The 2017 Grammy Awards took place in Los Angeles Sunday night, and if there's any group of people unafraid to express themselves, it's musicians. Naturally, this led to multiple political statements throughout the night, with many artists using the telecast to express their beliefs through powerful words and actions.
The political statements kicked right off on the red carpet, when actor and singer Joy Villa arrived wearing a blue gown that read "Make America Great Again," which was President Trump's campaign slogan. The dress also included Trump's name emblazoned on the hem.
Host James Corden also slipped a political note into his "rap" at the start of the show, delivering the line, "President Trump we don't know what comes next. We can survive by sticking together." Later on, rapper Busta Rhymes called Trump "President Agent Orange" during his time onstage with Tribe Called Quest and Anderson.Paak, NBC News shares.
Another performer who made a political statement was Katy Perry, who took the stage to perform her new single, "Chained to the Rhythm" wearing a white pantsuit and an armband that read "Persist." She ended her performance with collaborator Skip Marley standing in front of a projected image of the opening words of the United States constitution, "We the People."
The performers weren't the only making statements, as presenter Paris Jackson took the opportunity to share her feelings about the Dakota Access Pipeline, which Trump has promised to resume. "We can really use this excitement at a pipeline protest, guys," she said, adding, "NoDAPL."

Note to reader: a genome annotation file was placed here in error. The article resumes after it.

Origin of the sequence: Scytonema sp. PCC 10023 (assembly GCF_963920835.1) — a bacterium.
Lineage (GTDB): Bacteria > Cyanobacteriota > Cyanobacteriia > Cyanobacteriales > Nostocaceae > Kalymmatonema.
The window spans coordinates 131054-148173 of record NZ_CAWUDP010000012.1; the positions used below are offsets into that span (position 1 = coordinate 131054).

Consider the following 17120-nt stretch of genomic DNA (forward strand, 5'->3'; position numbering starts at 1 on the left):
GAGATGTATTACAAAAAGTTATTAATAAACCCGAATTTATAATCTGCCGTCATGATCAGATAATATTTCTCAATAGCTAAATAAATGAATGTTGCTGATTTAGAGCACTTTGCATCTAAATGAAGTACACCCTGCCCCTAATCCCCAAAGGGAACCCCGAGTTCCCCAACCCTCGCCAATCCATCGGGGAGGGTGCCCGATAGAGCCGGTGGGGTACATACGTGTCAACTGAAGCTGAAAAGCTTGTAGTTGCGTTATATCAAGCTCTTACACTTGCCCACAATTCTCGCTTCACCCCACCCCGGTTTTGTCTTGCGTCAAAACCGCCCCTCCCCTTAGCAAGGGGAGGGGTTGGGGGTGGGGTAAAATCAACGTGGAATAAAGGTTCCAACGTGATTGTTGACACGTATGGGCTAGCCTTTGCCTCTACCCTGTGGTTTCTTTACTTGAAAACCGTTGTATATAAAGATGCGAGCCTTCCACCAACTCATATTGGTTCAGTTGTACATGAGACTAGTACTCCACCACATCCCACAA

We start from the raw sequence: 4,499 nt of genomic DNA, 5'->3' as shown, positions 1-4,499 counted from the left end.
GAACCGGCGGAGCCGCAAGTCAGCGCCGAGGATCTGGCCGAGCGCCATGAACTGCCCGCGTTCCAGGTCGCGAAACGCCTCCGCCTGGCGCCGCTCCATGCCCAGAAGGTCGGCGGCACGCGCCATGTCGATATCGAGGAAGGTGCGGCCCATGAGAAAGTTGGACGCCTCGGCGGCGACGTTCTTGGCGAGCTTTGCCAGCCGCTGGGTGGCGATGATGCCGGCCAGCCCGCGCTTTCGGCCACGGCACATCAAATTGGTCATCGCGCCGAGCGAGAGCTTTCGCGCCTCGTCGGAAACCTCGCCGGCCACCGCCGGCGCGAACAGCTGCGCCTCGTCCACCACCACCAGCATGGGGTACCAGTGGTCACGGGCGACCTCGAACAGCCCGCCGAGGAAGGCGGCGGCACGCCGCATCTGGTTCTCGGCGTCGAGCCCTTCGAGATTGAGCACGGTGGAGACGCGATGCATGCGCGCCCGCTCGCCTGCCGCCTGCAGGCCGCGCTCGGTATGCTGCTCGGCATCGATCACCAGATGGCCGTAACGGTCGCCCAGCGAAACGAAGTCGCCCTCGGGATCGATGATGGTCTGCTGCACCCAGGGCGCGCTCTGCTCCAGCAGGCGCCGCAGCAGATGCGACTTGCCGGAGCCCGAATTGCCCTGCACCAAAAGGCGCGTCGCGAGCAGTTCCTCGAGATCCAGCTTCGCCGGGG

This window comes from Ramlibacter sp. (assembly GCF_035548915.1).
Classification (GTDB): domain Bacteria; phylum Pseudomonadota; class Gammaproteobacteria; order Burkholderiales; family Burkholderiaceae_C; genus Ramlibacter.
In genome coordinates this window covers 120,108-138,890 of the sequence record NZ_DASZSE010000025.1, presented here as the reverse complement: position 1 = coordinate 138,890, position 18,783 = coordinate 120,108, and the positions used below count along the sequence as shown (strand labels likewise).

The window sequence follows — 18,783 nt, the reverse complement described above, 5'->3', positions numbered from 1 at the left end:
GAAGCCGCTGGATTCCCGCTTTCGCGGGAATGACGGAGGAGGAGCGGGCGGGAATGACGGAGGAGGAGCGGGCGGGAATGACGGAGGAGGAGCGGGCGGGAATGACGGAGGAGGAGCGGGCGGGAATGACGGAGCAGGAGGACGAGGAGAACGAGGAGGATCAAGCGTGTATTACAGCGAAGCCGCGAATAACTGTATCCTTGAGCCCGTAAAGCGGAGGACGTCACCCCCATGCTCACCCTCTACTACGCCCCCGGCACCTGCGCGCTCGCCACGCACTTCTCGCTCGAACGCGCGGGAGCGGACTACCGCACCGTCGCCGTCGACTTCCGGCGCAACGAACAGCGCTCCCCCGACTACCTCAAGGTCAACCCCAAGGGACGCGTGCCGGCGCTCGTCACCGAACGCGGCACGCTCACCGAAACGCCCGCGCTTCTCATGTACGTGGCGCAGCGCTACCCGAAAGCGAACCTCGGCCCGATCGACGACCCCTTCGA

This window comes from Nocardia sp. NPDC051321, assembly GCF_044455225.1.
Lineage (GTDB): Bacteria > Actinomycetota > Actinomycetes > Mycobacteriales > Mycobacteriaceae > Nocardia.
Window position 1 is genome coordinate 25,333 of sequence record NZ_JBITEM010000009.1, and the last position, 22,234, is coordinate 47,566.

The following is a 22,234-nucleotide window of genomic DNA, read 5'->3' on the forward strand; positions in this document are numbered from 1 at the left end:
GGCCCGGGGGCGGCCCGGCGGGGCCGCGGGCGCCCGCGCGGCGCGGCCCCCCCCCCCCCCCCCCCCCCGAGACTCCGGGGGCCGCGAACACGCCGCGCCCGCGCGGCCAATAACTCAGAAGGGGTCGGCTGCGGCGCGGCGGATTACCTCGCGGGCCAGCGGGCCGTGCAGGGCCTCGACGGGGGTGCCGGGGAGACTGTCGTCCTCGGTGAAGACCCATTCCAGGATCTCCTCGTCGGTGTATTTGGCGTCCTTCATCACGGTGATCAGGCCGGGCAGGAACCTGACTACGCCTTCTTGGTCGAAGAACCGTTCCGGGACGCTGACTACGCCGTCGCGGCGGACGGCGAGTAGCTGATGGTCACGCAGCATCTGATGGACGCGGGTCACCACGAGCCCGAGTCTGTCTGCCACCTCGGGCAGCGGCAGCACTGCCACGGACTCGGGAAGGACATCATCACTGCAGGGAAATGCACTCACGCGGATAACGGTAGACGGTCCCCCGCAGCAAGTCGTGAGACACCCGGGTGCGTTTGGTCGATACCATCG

Jennifer Lopez also expressed herself while presenting the award for Best New Artist, telling the audience, "There is no time for despair, no place for self-pity, no need for silence and no room for fear. We do language. That is how civilizations heal. So tonight, we celebrate our most universal language, music, as we honor the voices of the past and the present."
Later in the evening, Beyonce used her acceptance speech for Best Urban Contemporary Album, sharing her wish for "every child of every race" to grow up in a world where they can "see themselves and have no doubt that they’re beautiful, intelligent, and capable."
Orange is the New Black star Laverne Cox made perhaps the quickest political reference of the night, telling the audience to Google search Gavin Grimm. Grimm is a high school student in Virginia who was born as a female but identifies as male, and was banned from using the boys' bathroom by his school. His case will be heard by the Supreme Court in March.
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